Revering Buddhas and ancestors, we are one Buddha and one ancestor. Awakening Bodhi mind. we are one Bodhi mind. Because they extend their compassion to us freely and without limit, we are able to attain Buddhahood and let go of attainment. Therefore, the Chan Master Lungyas said, those who in past lives were not enlightened will now be enlightened. In this life, save the body, which is the fruit of many lives. Before Buddhas were enlightened, they were the same as we. enlightened people of today are exactly as those of old. Quietly explore the farthest reaches of these causes and conditions, as this practice is exact transmission of a verified Buddha.


Confessing and repenting in this way, one never fails to receive profound help from all Buddhas and ancestors, By revealing and disclosing our lack of faith and practice before the Buddha, we melt away the root of transgressions by the power of our confession and repentance. This is the pure and simple color of true practice of the true mind of faith, of the true body of faith. So thank you. You can take those home with you. So I am going to tell a little story, which may not seem related, but I'll come back around to the Ehekoso Hotsugoman. So a couple of weeks ago, Jeff and I were in Tassajara.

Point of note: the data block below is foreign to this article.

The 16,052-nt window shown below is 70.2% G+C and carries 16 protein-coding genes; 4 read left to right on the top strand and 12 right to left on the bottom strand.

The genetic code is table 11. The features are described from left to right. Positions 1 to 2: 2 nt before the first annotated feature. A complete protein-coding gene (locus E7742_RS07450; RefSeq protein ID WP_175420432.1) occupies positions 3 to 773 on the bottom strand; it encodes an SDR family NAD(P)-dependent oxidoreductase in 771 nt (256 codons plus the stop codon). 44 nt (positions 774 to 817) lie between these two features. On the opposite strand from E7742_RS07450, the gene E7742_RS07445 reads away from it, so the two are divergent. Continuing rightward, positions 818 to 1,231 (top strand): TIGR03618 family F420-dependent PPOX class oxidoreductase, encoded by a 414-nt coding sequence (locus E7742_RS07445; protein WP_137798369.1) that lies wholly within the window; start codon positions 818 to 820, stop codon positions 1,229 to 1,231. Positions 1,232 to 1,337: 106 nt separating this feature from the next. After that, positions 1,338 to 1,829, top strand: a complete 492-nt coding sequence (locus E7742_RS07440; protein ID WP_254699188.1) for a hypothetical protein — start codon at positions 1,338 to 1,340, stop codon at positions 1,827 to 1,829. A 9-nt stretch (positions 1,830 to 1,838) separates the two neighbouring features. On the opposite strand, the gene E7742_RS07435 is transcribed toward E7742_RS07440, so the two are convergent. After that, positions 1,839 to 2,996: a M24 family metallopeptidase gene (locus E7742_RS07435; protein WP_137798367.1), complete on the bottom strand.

Jeff's my husband. And we made plans to go there not knowing Sojon would be there at the same time. So, of course, I lived here and practiced here for many years. And Sojon was my ordination teacher times two, for lay ordination and then priest ordination. It's interesting to me that the memories of the practice periods that I did in Tassajara are so completely vivid. So the only thing I can figure out is that there we're just constantly coming back to our awareness and breathing, and we're not distracted by much. No one comes in, no one goes out, really, during the whole practice period. When I was there, these memories came flooding back to me of these practice periods. The ecstasy, excellence, the good, the bad, and the ugly.